Wednesday, July 09, 2008
How I managed my manager
Pradeep, an expert tester by profession, is a consulting tester of Satisfice Inc in Bangalore. Through his fortnightly column, he suggests creative ways to tackle common workplace issues like crisis management, inter-team politics and more.
DELIVERY manager Rajagopal* quit IT organisation X to become the CEO of organisation Y (DMs engage with clients right from conceptualisation to final delivery of a project) .
Within months he influenced his team at X to join him at Y. And they did.
So why do you think people like Rajagopal influence their team to move with him to a new company ? Does it imply that people at Y are not smart enough to do the job?
Here's a thought. If a new manager arrives to manage Rajagopal's old team, then both the new manager and the team have to spend time learning how to work with each other. This might affect their productivity. A result-oriented team wants to be highly productive and this was the case with Rajagopal's team.
A large part of the workforce who report to a manager but are not designated as a manager, think they are not managing anything. But consciously or subconsciously, whether we agree or disagree, we are managing our managers apart from our work and co-workers.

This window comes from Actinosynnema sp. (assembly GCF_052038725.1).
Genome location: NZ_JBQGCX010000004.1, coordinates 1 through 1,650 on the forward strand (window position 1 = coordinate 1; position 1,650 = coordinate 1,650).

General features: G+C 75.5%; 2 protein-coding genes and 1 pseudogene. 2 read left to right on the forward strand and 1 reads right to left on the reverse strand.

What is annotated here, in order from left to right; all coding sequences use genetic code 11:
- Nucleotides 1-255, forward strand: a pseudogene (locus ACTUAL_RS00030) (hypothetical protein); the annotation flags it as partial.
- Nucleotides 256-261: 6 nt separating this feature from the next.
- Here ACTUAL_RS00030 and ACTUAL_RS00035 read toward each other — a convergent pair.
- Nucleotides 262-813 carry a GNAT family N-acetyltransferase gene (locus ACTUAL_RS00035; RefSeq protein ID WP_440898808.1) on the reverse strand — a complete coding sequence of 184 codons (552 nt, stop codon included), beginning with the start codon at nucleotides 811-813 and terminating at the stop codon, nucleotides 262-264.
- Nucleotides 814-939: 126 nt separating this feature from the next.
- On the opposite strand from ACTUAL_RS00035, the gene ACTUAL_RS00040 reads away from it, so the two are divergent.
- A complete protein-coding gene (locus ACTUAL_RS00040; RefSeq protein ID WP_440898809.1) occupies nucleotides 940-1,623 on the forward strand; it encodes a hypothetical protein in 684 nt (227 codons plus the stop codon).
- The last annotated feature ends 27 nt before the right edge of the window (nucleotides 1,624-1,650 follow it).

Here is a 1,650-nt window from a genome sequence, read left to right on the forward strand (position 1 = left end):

*Name changed to protect identity
I worked as a technology-cum-people manager in my previous stint. I learned how to work effectively with every individual in my team, to achieve good results for the organisation. That's managing!
I learned how to work effectively with my boss. If the process of learning how to work effectively with each individual who reported to me, can be termed as 'managing', what should learning to work effectively with the manager we report to, be called? Managing, again!
Some managers may not want to acknowledge that they are being managed by their subordinates. In this case, it makes sense to rephrase your communication with your manager.
Read: Be 40 times more visible to employers
Illustration: Abhijeet Kini
also by Pradeep Soundararajan
Here are a few questions that I need to ask of women to coax them to get involved in the family budgets and goals, the investments and the assets.